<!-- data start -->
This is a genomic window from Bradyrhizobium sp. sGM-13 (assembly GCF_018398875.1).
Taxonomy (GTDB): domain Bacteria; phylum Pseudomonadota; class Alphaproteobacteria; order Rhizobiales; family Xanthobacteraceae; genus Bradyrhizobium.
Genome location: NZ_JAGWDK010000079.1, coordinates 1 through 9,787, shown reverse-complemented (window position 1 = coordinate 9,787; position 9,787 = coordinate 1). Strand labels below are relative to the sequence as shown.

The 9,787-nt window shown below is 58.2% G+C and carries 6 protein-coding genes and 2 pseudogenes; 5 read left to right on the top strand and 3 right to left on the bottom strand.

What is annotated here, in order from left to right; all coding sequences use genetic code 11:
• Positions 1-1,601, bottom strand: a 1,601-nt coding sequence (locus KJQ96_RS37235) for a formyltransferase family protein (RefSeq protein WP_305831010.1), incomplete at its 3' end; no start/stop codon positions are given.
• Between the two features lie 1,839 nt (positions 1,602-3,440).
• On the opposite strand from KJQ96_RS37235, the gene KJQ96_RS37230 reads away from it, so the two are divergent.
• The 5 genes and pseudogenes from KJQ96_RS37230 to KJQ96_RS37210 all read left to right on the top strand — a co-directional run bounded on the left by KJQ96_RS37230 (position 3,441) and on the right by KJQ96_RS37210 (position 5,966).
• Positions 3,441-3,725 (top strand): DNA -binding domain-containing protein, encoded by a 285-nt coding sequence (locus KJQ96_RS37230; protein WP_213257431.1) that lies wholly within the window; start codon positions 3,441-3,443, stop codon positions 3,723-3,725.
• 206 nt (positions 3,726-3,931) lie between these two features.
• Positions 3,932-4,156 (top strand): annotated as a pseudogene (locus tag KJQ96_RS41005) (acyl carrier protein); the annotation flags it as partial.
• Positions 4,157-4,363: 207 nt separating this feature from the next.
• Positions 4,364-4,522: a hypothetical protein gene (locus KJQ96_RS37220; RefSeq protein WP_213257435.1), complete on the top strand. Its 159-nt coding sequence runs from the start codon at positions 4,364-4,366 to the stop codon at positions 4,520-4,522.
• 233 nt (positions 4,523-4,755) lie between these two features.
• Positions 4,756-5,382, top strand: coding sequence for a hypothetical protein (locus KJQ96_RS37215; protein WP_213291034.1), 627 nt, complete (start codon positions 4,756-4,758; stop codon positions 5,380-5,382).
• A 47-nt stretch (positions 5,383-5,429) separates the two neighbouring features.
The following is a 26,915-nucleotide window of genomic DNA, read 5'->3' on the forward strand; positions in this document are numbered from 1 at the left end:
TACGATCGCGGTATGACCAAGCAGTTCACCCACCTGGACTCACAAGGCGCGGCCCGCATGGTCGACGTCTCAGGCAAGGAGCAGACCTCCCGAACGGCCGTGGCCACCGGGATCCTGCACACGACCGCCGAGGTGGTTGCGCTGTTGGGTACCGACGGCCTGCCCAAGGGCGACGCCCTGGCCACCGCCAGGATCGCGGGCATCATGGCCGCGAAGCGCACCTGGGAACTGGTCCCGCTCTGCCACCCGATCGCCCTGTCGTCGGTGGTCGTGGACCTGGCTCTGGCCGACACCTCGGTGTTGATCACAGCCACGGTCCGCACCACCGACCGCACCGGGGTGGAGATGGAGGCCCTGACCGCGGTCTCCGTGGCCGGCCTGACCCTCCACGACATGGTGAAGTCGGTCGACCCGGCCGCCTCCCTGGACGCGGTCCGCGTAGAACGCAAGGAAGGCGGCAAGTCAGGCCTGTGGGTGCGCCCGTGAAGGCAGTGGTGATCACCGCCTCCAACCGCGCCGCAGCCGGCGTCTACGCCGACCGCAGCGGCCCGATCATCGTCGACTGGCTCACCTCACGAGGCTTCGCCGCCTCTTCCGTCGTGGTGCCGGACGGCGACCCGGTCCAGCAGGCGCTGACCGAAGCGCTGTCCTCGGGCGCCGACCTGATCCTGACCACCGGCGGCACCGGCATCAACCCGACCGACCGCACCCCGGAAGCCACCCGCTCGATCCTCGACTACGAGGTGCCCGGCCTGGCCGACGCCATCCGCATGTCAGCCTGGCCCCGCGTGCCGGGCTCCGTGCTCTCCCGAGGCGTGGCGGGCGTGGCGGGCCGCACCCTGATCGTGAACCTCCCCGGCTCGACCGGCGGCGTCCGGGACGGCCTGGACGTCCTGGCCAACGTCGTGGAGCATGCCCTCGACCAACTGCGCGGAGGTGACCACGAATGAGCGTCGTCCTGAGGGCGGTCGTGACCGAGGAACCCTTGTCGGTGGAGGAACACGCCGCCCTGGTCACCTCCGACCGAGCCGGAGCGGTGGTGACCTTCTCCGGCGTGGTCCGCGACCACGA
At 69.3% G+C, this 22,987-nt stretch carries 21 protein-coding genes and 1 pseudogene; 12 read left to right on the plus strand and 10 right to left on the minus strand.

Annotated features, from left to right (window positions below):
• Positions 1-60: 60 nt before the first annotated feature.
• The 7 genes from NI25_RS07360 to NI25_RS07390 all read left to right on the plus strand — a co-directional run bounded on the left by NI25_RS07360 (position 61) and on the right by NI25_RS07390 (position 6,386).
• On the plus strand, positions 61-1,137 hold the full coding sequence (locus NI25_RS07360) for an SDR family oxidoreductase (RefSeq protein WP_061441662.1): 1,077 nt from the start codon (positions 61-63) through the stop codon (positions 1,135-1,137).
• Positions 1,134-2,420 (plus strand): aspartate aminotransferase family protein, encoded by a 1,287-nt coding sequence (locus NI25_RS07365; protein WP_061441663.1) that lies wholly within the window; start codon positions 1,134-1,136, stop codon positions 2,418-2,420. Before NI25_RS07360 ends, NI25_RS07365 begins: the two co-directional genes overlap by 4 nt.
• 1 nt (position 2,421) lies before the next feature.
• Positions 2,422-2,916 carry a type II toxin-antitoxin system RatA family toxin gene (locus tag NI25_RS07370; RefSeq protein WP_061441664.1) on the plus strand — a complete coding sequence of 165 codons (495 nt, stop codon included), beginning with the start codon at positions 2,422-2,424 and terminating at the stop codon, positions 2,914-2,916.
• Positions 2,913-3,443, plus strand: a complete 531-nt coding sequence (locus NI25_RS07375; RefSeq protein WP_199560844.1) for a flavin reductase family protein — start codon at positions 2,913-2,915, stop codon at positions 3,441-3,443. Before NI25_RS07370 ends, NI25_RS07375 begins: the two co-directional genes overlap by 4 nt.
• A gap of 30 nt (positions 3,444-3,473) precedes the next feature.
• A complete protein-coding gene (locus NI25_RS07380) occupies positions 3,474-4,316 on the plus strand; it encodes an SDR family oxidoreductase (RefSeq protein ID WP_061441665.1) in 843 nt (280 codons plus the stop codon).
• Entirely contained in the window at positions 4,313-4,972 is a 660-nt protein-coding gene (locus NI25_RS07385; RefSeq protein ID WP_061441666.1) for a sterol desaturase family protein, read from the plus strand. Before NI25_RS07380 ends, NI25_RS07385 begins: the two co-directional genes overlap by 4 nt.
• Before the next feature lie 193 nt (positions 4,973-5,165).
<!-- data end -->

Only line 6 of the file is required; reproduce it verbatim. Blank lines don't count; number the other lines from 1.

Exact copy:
• Positions 1-1,601, bottom strand: a 1,601-nt coding sequence (locus KJQ96_RS37235) for a formyltransferase family protein (RefSeq protein WP_305831010.1), incomplete at its 3' end; no start/stop codon positions are given.